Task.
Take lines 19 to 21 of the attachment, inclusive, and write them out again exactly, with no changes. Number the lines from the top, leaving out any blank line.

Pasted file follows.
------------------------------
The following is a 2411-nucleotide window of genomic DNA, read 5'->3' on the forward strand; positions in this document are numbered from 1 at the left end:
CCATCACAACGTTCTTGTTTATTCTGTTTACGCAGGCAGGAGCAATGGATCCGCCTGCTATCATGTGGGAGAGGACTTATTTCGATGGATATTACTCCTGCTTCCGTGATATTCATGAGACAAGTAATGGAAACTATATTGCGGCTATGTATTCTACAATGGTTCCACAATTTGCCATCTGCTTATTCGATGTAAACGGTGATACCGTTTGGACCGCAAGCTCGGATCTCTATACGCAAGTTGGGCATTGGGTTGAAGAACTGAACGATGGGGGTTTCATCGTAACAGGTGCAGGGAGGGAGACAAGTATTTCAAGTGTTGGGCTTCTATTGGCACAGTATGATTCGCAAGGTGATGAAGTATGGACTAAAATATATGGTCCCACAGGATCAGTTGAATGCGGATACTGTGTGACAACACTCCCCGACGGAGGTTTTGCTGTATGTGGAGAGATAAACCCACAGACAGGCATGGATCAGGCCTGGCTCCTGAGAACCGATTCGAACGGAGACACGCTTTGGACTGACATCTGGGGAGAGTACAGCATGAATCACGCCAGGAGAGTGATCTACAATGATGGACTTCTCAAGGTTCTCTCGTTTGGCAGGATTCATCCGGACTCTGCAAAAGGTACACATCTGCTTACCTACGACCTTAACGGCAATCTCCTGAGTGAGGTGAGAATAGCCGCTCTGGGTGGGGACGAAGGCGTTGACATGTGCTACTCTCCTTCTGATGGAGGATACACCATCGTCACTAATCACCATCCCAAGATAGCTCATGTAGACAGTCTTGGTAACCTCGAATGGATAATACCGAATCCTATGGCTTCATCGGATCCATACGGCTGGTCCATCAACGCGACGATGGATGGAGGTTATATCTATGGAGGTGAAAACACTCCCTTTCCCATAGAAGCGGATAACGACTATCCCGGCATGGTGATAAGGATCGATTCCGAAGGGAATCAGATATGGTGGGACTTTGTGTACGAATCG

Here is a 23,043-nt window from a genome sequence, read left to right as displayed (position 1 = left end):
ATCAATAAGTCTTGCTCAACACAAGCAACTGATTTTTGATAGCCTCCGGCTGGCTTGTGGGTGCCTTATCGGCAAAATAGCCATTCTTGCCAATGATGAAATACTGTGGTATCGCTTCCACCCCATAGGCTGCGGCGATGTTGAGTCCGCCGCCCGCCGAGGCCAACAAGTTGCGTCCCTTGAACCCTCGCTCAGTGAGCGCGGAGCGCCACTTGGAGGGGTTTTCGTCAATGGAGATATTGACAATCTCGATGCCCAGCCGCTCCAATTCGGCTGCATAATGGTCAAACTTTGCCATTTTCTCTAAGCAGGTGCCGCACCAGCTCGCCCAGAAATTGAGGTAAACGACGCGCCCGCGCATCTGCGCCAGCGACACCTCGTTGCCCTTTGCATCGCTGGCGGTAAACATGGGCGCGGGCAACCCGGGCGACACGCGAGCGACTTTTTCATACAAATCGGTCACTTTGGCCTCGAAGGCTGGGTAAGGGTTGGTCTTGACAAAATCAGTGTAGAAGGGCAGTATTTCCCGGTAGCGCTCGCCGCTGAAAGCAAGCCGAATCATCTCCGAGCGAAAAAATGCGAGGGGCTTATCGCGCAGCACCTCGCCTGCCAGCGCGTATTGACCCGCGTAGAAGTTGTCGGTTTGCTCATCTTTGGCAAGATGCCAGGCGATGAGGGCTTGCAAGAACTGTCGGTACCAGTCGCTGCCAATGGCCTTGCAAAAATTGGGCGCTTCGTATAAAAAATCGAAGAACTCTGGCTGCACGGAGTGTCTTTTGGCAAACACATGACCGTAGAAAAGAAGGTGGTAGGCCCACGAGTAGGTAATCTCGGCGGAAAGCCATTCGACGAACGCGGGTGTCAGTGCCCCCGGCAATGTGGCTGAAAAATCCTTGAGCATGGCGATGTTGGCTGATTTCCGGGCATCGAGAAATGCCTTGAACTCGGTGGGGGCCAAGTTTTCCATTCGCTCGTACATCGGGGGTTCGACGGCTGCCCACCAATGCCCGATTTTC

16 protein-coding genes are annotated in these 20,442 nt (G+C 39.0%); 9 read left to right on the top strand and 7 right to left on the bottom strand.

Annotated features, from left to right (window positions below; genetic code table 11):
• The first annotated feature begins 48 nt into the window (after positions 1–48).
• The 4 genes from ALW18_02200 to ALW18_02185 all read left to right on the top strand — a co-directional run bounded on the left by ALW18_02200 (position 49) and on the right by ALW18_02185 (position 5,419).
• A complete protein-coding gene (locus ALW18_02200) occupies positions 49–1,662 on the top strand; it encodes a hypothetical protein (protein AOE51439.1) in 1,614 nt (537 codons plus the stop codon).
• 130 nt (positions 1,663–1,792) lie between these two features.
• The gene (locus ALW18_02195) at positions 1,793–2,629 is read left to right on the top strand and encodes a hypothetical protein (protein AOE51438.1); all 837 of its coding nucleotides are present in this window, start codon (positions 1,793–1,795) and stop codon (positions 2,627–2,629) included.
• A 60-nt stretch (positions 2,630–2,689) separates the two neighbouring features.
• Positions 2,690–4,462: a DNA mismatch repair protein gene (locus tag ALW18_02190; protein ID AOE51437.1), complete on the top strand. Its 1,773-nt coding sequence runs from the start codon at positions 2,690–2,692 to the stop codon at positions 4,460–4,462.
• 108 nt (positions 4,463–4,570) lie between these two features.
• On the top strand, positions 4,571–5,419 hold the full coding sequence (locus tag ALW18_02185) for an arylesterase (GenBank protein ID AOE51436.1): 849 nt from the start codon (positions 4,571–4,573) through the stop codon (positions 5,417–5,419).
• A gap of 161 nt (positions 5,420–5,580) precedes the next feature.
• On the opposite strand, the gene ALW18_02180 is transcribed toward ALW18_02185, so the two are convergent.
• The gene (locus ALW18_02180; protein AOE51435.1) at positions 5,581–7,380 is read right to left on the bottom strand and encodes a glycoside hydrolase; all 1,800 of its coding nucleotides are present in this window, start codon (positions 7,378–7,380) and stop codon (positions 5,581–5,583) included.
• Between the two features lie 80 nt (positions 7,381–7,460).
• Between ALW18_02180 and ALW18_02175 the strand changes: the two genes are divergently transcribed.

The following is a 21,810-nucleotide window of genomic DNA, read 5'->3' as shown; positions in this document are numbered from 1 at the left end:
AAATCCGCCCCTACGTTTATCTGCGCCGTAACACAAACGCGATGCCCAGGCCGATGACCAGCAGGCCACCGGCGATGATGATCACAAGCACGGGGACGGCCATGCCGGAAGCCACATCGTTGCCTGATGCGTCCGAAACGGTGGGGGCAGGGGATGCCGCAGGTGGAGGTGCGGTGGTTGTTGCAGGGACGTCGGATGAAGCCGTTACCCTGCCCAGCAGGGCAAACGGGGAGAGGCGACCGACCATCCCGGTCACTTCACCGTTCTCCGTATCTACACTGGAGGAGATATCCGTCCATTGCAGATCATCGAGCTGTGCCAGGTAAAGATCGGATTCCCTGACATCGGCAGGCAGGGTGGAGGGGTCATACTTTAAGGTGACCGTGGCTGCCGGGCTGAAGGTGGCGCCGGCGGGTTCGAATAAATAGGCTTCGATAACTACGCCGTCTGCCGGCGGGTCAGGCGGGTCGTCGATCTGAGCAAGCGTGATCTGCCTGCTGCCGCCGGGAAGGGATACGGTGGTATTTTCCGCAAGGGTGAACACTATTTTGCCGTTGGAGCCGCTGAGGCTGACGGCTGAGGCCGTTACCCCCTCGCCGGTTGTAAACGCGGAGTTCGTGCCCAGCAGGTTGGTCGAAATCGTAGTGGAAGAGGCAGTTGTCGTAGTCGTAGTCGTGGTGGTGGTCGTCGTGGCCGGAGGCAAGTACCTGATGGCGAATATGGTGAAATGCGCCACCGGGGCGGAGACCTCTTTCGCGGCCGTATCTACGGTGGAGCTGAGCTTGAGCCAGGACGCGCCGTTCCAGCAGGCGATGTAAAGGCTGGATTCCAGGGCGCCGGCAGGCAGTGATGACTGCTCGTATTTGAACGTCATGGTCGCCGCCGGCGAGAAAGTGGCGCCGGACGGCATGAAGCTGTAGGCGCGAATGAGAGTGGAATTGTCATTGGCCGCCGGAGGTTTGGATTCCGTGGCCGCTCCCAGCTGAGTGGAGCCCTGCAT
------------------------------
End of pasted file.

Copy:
• Between the two features lie 80 nt (positions 7,381–7,460).
• Between ALW18_02180 and ALW18_02175 the strand changes: the two genes are divergently transcribed.

The following is a 21,810-nucleotide window of genomic DNA, read 5'->3' as shown; positions in this document are numbered from 1 at the left end: